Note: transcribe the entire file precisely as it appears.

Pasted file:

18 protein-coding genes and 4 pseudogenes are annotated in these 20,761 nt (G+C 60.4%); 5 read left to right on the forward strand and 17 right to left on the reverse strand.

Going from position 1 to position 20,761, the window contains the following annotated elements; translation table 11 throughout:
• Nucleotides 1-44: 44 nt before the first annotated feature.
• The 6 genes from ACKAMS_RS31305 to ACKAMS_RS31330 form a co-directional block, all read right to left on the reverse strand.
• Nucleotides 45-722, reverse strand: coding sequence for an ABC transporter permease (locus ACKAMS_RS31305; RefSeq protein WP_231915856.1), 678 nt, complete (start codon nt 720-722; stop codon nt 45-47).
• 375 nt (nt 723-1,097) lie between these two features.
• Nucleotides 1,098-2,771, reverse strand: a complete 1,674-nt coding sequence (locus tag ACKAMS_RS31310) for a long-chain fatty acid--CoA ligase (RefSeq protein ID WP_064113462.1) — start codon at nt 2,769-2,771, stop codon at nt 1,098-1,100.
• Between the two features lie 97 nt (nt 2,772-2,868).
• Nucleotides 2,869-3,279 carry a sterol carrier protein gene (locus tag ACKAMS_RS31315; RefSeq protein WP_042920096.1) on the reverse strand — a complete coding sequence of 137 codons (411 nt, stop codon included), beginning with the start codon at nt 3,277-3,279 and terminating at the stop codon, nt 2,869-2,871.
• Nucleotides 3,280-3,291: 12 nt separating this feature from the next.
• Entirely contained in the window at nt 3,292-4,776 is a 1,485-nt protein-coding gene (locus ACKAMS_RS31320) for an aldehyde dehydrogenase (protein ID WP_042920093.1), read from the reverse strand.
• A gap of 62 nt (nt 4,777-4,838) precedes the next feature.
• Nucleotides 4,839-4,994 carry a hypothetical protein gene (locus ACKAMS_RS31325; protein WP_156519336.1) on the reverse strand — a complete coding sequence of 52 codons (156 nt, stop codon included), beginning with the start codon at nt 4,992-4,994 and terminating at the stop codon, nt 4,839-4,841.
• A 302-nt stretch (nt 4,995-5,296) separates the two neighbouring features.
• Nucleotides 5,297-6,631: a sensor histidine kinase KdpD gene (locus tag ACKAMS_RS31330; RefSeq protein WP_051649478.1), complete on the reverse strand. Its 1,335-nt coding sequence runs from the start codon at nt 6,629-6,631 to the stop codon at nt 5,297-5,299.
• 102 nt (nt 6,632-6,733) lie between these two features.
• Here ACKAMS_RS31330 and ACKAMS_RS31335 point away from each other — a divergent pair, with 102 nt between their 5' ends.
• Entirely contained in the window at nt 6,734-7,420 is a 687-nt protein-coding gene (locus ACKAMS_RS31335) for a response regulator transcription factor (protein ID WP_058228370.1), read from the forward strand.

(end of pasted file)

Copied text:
18 protein-coding genes and 4 pseudogenes are annotated in these 20,761 nt (G+C 60.4%); 5 read left to right on the forward strand and 17 right to left on the reverse strand.

Going from position 1 to position 20,761, the window contains the following annotated elements; translation table 11 throughout:
• Nucleotides 1-44: 44 nt before the first annotated feature.
• The 6 genes from ACKAMS_RS31305 to ACKAMS_RS31330 form a co-directional block, all read right to left on the reverse strand.
• Nucleotides 45-722, reverse strand: coding sequence for an ABC transporter permease (locus ACKAMS_RS31305; RefSeq protein WP_231915856.1), 678 nt, complete (start codon nt 720-722; stop codon nt 45-47).
• 375 nt (nt 723-1,097) lie between these two features.
• Nucleotides 1,098-2,771, reverse strand: a complete 1,674-nt coding sequence (locus tag ACKAMS_RS31310) for a long-chain fatty acid--CoA ligase (RefSeq protein ID WP_064113462.1) — start codon at nt 2,769-2,771, stop codon at nt 1,098-1,100.
• Between the two features lie 97 nt (nt 2,772-2,868).
• Nucleotides 2,869-3,279 carry a sterol carrier protein gene (locus tag ACKAMS_RS31315; RefSeq protein WP_042920096.1) on the reverse strand — a complete coding sequence of 137 codons (411 nt, stop codon included), beginning with the start codon at nt 3,277-3,279 and terminating at the stop codon, nt 2,869-2,871.
• Nucleotides 3,280-3,291: 12 nt separating this feature from the next.
• Entirely contained in the window at nt 3,292-4,776 is a 1,485-nt protein-coding gene (locus ACKAMS_RS31320) for an aldehyde dehydrogenase (protein ID WP_042920093.1), read from the reverse strand.
• A gap of 62 nt (nt 4,777-4,838) precedes the next feature.
• Nucleotides 4,839-4,994 carry a hypothetical protein gene (locus ACKAMS_RS31325; protein WP_156519336.1) on the reverse strand — a complete coding sequence of 52 codons (156 nt, stop codon included), beginning with the start codon at nt 4,992-4,994 and terminating at the stop codon, nt 4,839-4,841.
• A 302-nt stretch (nt 4,995-5,296) separates the two neighbouring features.
• Nucleotides 5,297-6,631: a sensor histidine kinase KdpD gene (locus tag ACKAMS_RS31330; RefSeq protein WP_051649478.1), complete on the reverse strand. Its 1,335-nt coding sequence runs from the start codon at nt 6,629-6,631 to the stop codon at nt 5,297-5,299.
• 102 nt (nt 6,632-6,733) lie between these two features.
• Here ACKAMS_RS31330 and ACKAMS_RS31335 point away from each other — a divergent pair, with 102 nt between their 5' ends.
• Entirely contained in the window at nt 6,734-7,420 is a 687-nt protein-coding gene (locus ACKAMS_RS31335) for a response regulator transcription factor (protein ID WP_058228370.1), read from the forward strand.